23 Clinical Trial A Placebo-Controlled Trial of AQW051 in Patients With Moderate to Severe Levodopa-Induced Dyskinesia. 2016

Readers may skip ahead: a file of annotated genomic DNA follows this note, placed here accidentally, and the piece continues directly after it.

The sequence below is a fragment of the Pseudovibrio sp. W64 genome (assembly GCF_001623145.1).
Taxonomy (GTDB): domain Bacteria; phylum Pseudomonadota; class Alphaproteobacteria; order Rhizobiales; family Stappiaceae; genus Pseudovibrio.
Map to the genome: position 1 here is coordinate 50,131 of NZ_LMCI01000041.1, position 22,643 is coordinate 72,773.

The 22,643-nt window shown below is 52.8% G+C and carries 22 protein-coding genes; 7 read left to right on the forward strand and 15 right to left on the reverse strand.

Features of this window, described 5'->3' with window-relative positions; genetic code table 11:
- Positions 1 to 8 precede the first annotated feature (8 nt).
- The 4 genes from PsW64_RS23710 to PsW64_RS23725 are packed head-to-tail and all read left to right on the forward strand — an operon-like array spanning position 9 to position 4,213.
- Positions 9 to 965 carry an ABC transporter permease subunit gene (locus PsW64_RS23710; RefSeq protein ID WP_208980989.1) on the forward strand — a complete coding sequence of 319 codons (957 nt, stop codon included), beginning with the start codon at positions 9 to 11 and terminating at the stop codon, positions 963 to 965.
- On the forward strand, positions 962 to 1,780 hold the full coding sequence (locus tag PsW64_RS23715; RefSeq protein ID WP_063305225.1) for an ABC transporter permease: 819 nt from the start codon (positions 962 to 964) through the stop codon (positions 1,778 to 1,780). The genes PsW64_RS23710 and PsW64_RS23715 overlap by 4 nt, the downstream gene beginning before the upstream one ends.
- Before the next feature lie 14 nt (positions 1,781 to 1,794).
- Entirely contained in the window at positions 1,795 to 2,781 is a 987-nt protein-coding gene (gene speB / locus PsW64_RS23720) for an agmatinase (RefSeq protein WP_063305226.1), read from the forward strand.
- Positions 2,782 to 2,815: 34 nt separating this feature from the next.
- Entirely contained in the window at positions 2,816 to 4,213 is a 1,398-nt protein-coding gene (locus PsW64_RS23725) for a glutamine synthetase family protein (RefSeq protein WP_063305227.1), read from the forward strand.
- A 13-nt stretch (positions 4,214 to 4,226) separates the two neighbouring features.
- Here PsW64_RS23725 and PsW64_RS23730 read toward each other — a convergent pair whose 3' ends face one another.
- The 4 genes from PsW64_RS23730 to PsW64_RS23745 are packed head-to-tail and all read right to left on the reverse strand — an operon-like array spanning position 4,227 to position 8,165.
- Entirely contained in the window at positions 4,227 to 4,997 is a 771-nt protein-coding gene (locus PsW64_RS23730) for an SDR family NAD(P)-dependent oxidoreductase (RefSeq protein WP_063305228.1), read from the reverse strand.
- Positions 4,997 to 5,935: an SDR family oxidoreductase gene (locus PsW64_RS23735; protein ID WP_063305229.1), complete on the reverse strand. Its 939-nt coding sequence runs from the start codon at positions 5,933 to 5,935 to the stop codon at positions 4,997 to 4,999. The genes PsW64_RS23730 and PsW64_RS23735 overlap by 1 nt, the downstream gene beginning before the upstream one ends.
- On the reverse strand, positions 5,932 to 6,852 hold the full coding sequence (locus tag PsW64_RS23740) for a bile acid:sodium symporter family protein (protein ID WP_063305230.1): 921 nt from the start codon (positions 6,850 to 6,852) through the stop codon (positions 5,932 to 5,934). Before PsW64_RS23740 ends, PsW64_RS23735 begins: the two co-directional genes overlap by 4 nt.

Trenkwalder, Claudia / Berg, Daniela / Rascol, Olivier / Eggert, Karla / Ceballos-Baumann, Andres / Corvol, Jean-Christophe / Storch, Alexander / Zhang, Lin / Azulay, Jean-Philippe / Broussolle, Emmanuel / Defebvre, Luc / Geny, Christian / Gostkowski, Michal / Stocchi, Fabrizio / Tranchant, Christine / Derkinderen, Pascal / Durif, Franck / Espay, Alberto J / Feigin, Andrew / Houeto, Jean-Luc / Schwarz, Johannes / Di Paolo, Thérèse / Feuerbach, Dominik / Hockey, Hans-Ulrich / Jaeger, Judith / Jakab, Annamaria / Johns, Donald / Linazasoro, Gurutz / Maruff, Paul / Rozenberg, Izabela / Sovago, Judit / Weiss, Markus / Gomez-Mancilla, Baltazar. ·Paracelsus-Elena Hospital, Kassel, Germany. · Department of Neurosurgery, University Medical Center, Goettingen, Germany. · German Parkinson Study Group, Marburg, Germany. · Department of Neurodegeneration, Hertie-Institute for Clinical Brain Research and German Center for Neurodegenerative Diseases, Tübingen, Germany. · Department of Clinical Pharmacology and Neurosciences, NeuroToul Excellence Center for Neurodegenerative Disorders, University UPS of Toulouse III, CIC-9302/INSERM UMR825, Hôpital Purpan - Pavillon Riser, Toulouse, France. · NS PARK/FCRIN Network, France. · Department of Neurology, Philipps-University of Marburg, Marburg, Germany. · Schön Klinik München-Schwabing, München, Germany. · Sorbonne Universités, UPMC Univ Paris 06, and INSERM UMRS 1127 /CIC-1422, and CNRS UMR 7225, and AP-HP, and ICM, Hôpital Pitié-Salpêtrière, Département des maladies du système nerveux, Paris, France. · Division of Neurodegenerative Diseases, Department of Neurology, Dresden University of Technology, Dresden, Germany. · Department of Neurology, UC Davis MIND Institute, Sacramento, California, USA. · Service de Neurologie et pathologie du Mouvement, Hôpital de la Timone, Marseille Cedex, France. · Univisité Lyon 1, Hospices Civils de Lyon, Hôpital Neurologique Pierre Wertheimer, Service de Neurologie C, Lyon, France. · CNRS UMR 5229, Centre de Neurosciences Cognitives, Team Basal Ganglia, Bron, France. · Service de Neurologie et Pathologie du movement, EA 1046, CHU de Lille, Hôpital Roger Salengro, Lille, France. · Movement to Health (M2H) laboratory, Euromov, University Montpellier 1, Hôpital gui de Chauliac, Montpellier, France. · Center for Neurological Restoration, Cleveland Clinic, Cleveland, Ohio, USA. · Department of Neurology, Institute for Research and Medical Care, IROCS, Rome, Italy. · Service de Neurologie, Hôpital de Hautepierre, Strasbourg, France. · Centre Investigation Clinique Neurologie, CHU Nantes, Hôpital G&R Laennec, Nantes, France. · Service de Neurologie, Hôpital Gabriel Montpied, Clermont-Ferrand, France. · Department of Neurology, James J. and Joan A. Gardner Family Center for Parkinson's Disease and Movement Disorders, University of Cincinnati Academic Health Center, Cincinnati, Ohio, USA. · Feinstein Institute for Medical Research, North Shore - LIJ Health System, Manhasset, New York, USA. · Service de Neurologie, CIC-INSERM 1402, CHU de Poitiers, Université de Poitiers, Poitiers, France. · Klinik Haag, Haag, Germany. · Neuroscience Research Unit, Centre de recherche du CHU de Québec, Québec, Canada. · Faculty of Pharmacy, Laval University, Québec, Canada. · Novartis Institutes for BioMedical Research, Basel, Switzerland. · Biometrics Matters Ltd, Hamilton, New Zealand. · Albert Einstein College of Medicine, New York, NY, USA, and CognitionMetrics, LLC, Wilmington, Delaware, USA. · Novartis Pharmaceuticals Corporation, East Hanover, New Jersey, USA. · Inbiomed, San Sebastian, Spain. · CogState, Inc, New Haven, Connecticut, USA. · Department of Neurology and Neurosurgery, McGill University, Montreal, Québec, Canada. ·Mov Disord · Pubmed #26990766.